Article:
t = 19.31; d.f. = 3; P-value = 0.00015
Reject H0; At the 5% level of significance, there
is sufficient evidence that the slope is positive.
Chi-square goodness of fit
(a)  = 0.05
H0: The distribution of ages of college
students is the same in the Western
Association as in the nation.
H1: The distribution of ages of college
students is different in the Western
Association than it is in the nation.
(b) Chi-Square; d.f. = 4;  2 = 15.03
15.03
X
(d) 02  9.49
(e) Reject H0. At the 5% level of significance,
there is evidence that the distribution of ages
is different.
10. Chi-square test of independence
(a)  = 0.05
H0: Teacher evaluations are independent of
H1: Teacher evaluations are not independent
2
(b) Chi-Square; d.f. = 4;   12.36
(c) P-value = 0.0149
Distribution Plot
Chi-Square, df=4
0.20
0.15
Density
t = 19.31; d.f. = 3; P-value = 0.000304
Reject H0; There is evidence that the population
correlation coefficient is not equal to 0 at the 1%
significance level.
8.
0
0.10
0.05
0.00
0.0149
0
x
12.36
(d) 02  9.49
(e) Reject H0. There is evidence to say that at
the 5% level of significance teacher
evaluations are not independent of midterm
11. Chi-square test for 
(a)  = 0.01
H0:  = 4.1
H1:  &gt; 4.1
(b) Chi-Square; d.f. = 24;  2 = 34.28
(c) P-value = 0.0798
Part III: Answers to Sample Chapter Tests
Distribution Plot
Chi-Square, df=24
5.
For a CEO salary of \$1.5 million, the model
predicts an annual company revenue of \$18.74
billion.
6.
\$11.00  y  \$26.43 billion
7.
 = 0.01
H0:  = 0
H1:   0
0.06
0.05
Density
0.04
0.03
0.02
0.01
0.0798
0.00
x
t = 3.21; d.f. = 3; P-value = 0.0490
Do not reject H0; There is not enough evidence
that the population correlation coefficient is not
equal to 0 at the 1% significance level.
34.28
(d) 02  42.98
(e) Do not reject H0. At the 1% significance
level, there is not enough evidence to reject
 = 4.1.
8.
9.
 = 0.05
H0:  = 0
H1:  &gt; 0
t = 3.21; d.f. = 3; P-value = 0.0245
Reject H0; At the 5% level of significance, there
is sufficient evidence that the slope is positive.
Chi-square goodness of fit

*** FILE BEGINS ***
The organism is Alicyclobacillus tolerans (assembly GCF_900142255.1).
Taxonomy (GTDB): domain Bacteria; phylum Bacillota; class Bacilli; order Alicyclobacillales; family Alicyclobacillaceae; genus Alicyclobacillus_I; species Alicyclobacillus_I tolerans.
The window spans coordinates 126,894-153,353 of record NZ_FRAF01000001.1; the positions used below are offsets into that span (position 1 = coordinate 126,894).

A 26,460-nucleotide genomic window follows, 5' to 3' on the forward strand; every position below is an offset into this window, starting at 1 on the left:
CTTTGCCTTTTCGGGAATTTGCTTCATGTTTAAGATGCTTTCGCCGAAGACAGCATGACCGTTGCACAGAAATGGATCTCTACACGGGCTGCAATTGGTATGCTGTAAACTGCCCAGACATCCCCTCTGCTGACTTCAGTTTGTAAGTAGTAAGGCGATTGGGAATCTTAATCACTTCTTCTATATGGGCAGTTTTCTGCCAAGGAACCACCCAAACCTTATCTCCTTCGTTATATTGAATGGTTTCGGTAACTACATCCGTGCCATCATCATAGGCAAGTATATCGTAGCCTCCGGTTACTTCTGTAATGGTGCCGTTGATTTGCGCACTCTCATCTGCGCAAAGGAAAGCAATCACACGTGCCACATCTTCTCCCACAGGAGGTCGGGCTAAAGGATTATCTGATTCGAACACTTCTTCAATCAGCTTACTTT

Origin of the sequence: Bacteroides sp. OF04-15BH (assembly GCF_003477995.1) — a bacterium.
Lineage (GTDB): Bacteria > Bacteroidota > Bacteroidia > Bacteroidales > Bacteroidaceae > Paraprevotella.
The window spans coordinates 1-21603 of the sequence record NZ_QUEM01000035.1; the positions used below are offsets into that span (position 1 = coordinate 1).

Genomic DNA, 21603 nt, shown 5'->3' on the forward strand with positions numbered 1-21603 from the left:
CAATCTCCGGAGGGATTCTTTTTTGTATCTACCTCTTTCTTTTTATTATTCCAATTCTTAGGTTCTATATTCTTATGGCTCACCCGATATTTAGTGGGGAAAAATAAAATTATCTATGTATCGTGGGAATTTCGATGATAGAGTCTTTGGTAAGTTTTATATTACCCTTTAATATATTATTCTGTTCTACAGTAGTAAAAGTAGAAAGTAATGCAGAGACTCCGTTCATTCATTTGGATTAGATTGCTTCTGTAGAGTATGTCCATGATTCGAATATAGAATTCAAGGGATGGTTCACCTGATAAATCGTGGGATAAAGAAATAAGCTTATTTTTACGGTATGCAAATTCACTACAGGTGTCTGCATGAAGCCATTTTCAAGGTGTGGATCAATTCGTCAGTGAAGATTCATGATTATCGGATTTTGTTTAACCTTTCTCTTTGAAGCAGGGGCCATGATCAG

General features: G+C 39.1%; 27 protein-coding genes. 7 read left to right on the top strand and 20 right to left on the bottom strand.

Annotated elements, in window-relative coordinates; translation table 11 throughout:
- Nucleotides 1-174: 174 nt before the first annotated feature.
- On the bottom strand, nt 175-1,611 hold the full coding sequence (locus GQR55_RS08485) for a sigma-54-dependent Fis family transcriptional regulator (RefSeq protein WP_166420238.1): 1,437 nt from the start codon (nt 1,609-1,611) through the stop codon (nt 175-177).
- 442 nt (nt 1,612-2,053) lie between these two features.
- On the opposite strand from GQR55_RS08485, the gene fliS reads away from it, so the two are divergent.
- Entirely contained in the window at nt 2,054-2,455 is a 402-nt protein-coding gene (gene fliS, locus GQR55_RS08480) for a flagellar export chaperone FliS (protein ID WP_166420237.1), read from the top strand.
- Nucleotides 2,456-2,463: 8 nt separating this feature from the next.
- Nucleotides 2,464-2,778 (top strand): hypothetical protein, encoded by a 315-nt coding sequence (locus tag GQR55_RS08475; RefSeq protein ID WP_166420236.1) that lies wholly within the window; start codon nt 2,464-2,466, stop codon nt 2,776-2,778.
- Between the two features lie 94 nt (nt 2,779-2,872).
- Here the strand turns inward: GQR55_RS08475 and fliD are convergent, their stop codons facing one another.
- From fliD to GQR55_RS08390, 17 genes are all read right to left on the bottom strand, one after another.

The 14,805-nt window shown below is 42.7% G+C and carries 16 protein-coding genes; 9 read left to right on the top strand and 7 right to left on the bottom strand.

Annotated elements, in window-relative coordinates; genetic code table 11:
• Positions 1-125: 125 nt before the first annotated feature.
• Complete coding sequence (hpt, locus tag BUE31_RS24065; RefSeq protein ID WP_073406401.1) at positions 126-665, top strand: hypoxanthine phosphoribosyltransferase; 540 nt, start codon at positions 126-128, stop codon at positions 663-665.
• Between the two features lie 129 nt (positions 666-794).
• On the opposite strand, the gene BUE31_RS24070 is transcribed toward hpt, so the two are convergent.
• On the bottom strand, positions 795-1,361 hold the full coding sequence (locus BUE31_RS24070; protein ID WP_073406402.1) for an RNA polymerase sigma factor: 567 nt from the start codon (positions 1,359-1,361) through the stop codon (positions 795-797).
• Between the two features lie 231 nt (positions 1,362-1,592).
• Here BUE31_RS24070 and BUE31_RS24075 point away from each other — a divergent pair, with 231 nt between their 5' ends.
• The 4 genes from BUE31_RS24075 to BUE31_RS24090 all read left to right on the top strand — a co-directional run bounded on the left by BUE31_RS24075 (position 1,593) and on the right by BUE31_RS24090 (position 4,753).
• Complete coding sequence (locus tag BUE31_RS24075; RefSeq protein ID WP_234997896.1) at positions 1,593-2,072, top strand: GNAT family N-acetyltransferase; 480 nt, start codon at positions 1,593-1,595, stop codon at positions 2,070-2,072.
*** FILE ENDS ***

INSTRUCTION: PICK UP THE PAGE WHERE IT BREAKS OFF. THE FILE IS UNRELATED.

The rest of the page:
(a)  = 0.05
H0: The distribution of fish fits the initial
stocking distribution
H1: The distribution of fish after six years
does not fit the initial stocking distribution
CHAPTER 11, FORM B
1.
(b) Chi-Square; d.f. = 4;  2 = 19.0
Scatter Diagram of Revenue versus Salary
(c) P-value = 0.00079
26
Distribution Plot
Chi-Square, df=4
22
0.20
20
18
0.15
16
Density
Revenue (\$ Billions)
24
14
0.10
12
0.05
10
1.0
2.
1.5
Salary (\$ Millions)
2.0
2.5
The linear correlation coefficient appears to be
positive since as x increases, y tends to increase.
(a) x  1.38; y  17.8
(b)
 x  6.9;  y  89;  x2  11.03;
 y 2  1703;  xy  134.6
(c) b = 7.81; a = 7.02; yˆ  7.81x  7.02
3.
4.
0.000786
0.00
(d) See problem 1.
r = 0.880; r2 = 0.775; 77.5% of the variation in y
can be explained by the least squares line using x
as the predicting variable.
Se = 2.988
0
x
19
(d) 02  9.49
(e) Reject H0. At the 5% level of significance,
there is enough evidence to conclude that
the fish distribution has changed.
10. Chi-square test of independence
(a)  = 0.01
H0: The choice of college major is
H1: The choice of college major is not
independent of college average
Instructor’s Resource Guide Understanding Basic Statistics, 5th Edition
6.
7.
8.
9.
(c)
(b)
(c)
A.
B.
C.
D.
10. A.
B.
C.
D.
11. A.
B.
2
(b) Chi-Square; d.f. = 4;  = 2.64
(c) P-value = 0.6198
Distribution Plot
Chi-Square, df=4
0.20
Density
0.15
0.10
0.05
0.620
0.00
0
2.64
x
(d) 02  13.28
(e) Do not reject H0. At the 1% level of
significance, there is not enough evidence to
conclude that college major is not
11. Chi-square test for 
(a)  = 0.01
H 0:  = 6
H 1:  ≠ 6
(b) Chi-Square; d.f. = 21;  2 = 30.24
(c) P-value = 0.1745
Distribution Plot
Chi-Square, df=21
0.07
0.06
Density
0.05
0.04
0.03
0.02
0.01
0.00
0.0873
0
z
30.24
2  41.40
(d)  L2  8.03;  H
(e) Do not reject H0. At the 1% significance
level, there is not enough evidence to reject
 = 60.
CHAPTER 11, FORM C
1.
2.
3.
4.
5.
(a)
(d)
(b)
(a)
(a)
(c)
(e)
(d)
(a)
(d)
(c)
(a)
(b)
(e)
(b)
```